The Biotech IPO Phenomenon of 2013: Enjoy It While It Lasts
The year is only half over, but one of the biggest biotech stories of 2013 is going to be the resurgence of the biotech IPO market. It’s a good news/bad news story, depending on where you stand, and how far you look out into the future.
First, the good. The IPO surge is a vote of confidence in biotech from generalist investors who have spent years ignoring the industry. It’s good news for biotech entrepreneurs and venture capitalists who back them. A lot of money will get pumped into researching and developing drugs for diseases that have been long neglected, like Duchenne Muscular Dystrophy. Regional innovation clusters will get a boost. Many small companies will have more negotiating leverage when they talk to Big Pharma companies about acquisitions. It might spur more much-needed venture investment in biotech startups.
That’s all wonderful. But here’s the downside. This IPO party won’t last long, probably no more than a few months. There are only so many good private companies worthy of graduating to the public markets. If the past is any indication (remember the genomics craze of 2000?), there will be a hangover when it ends. Quite a few investors, big and small, will lose money and lose interest. Companies would be wise to fill up their coffers now, and stay disciplined in their spending.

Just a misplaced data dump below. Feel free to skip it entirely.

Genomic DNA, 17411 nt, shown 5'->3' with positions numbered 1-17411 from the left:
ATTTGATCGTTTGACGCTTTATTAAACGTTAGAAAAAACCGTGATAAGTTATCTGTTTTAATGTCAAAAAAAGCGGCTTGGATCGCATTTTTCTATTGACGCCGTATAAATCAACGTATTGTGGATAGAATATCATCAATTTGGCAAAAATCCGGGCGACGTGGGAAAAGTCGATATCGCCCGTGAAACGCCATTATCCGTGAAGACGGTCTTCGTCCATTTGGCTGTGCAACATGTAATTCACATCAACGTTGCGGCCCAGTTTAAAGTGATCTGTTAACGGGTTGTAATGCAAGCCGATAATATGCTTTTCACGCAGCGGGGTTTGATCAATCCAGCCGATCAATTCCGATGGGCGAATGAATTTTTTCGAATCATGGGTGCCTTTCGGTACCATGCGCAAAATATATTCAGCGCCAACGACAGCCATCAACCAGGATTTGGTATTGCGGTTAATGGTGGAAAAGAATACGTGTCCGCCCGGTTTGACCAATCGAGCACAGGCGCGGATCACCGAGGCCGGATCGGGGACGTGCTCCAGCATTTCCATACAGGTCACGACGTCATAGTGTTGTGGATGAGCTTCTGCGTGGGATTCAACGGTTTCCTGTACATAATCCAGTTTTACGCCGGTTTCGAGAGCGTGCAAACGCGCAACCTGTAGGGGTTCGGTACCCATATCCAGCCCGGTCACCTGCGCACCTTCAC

So far this year, 24 life science companies have debuted on the public stock markets, based on my review of data from Renaissance Capital. That’s about double the number of IPOs you’d normally see in an entire year in the cautious world of post-financial crisis investing. This week, we could see as many as five more biotech companies take advantage of the new investor appetite for biotech. Agios Pharmaceuticals, Cellular Dynamics, Heat Biologics, Conatus Pharmaceuticals, and OncoNova Therapeutics are all on deck.
What’s driving this surge? There are some fundamental reasons to be positive about biotech, but this is also about herd behavior in the markets, and greed.
First, consider the fundamentals: Many losers were … Next Page »